Elon Musk Tells Twitter Followers A Recession is a Good Thing

Mandatory Credit: Photo by Patrick Pleul/AP/Shutterstock (12861811m)Elon Musk, Tesla CEO, attends the opening of the Tesla factory Berlin Brandenburg in Gruenheide, Germany, .
Patrick Pleul/AP/Shutterstock / Patrick Pleul/AP/Shutterstock

Elon Musk may be attempting to add “economist” to his list of many titles as he shared his views on the likelihood of a recession on Twitter — and why said recession could actually be good for the economy, ultimately.

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It started when Musk introduced a Twitter poll asking: “Who do you trust less? Real Question.” The choices were “politician” or “billionaire.” Politicians were winning (or losing, if you will) by a landslide of 76% to 24% with roughly 7 hours left in the poll on the afternoon of May 27.

The thread started a conversation about economics, discussion of taxing unrealized capital gains, and, finally, user @BLKMDL3 (Zack) asked, “Do you still think we’re approaching a recession?”

In his typically outspoken way, Musk replied, “Yes, but this is actually a good thing. It has been raining money on fools for too long. Some bankruptcies need to happen.”

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He elaborated, “Companies that are inherently negative cash flow (ie value destroyers) need to die, so that they stop consuming resources.”

Musk also took aim at the work-from-home culture sparked by the COVID-19 pandemic, tweeting, “[A]ll the Covid stay-at-home stuff has tricked people into thinking that you don’t actually need to work hard. Rude awakening inbound.”

At the All-In Summit in Miami Beach in mid-May, Musk made a similar comment about recessions, Newsweek reported. “What tends to happen is if you have a boom that goes on too long, you get a misallocation of capital.”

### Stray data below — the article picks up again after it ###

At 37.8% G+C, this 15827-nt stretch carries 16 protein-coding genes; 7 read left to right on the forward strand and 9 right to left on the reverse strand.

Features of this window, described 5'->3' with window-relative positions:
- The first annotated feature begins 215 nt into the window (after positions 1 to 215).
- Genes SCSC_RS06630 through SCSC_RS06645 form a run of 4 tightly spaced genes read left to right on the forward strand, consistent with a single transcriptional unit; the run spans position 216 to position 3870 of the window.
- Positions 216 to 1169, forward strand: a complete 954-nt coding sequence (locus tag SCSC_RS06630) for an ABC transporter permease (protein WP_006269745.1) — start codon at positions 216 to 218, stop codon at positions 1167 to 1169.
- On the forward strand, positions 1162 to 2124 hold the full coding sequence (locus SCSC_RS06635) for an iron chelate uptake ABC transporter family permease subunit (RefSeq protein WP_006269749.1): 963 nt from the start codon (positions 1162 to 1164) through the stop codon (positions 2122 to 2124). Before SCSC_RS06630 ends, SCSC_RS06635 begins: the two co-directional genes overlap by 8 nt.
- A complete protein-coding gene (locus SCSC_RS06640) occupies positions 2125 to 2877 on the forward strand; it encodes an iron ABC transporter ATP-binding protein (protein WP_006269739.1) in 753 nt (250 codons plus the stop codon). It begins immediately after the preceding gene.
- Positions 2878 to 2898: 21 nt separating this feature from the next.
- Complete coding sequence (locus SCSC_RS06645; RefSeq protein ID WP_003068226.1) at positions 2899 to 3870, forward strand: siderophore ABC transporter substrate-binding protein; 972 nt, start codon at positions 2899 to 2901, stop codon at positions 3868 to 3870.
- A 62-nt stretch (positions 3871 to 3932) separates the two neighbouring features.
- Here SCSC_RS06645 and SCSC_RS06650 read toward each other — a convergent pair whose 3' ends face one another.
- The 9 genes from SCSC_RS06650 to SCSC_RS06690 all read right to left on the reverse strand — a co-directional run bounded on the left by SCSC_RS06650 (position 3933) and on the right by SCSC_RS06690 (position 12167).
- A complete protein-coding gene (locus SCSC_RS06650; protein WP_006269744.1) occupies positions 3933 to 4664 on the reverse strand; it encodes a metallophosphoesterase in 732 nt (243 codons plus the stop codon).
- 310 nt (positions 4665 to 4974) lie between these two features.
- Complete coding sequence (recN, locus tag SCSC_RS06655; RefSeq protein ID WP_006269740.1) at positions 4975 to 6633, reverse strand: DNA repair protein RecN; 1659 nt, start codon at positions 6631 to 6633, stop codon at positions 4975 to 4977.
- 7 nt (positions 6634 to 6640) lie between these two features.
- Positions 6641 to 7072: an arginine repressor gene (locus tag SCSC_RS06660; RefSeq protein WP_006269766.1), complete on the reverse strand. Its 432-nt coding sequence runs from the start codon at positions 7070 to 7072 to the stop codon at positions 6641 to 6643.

He said at the time that he’d been through a few recessions. He recently tweeted that, based on his past experience, a recession would last about 12 to 18 months.

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Although the U.S. GDP dropped in the first quarter, based on the Bureau of Economic Analysis report, economists remain divided on whether or not the U.S. will face — or is facing — a recession. A survey of economists told Bloomberg in May that the odds of the U.S. entering a recession is just 30%, up from 27.5% in April.

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However, asset management firm BlackRock said that the Fed risks triggering a recession if it raises interest rates too high, or too rapidly.

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About the Author

Dawn Allcot is a full-time freelance writer and content marketing specialist who geeks out about finance, e-commerce, technology, and real estate. Her lengthy list of publishing credits include Bankrate, Lending Tree, and Chase Bank. She is the founder and owner of GeekTravelGuide.net, a travel, technology, and entertainment website. She lives on Long Island, New York, with a veritable menagerie that includes 2 cats, a rambunctious kitten, and three lizards of varying sizes and personalities – plus her two kids and husband. Find her on Twitter, @DawnAllcot.
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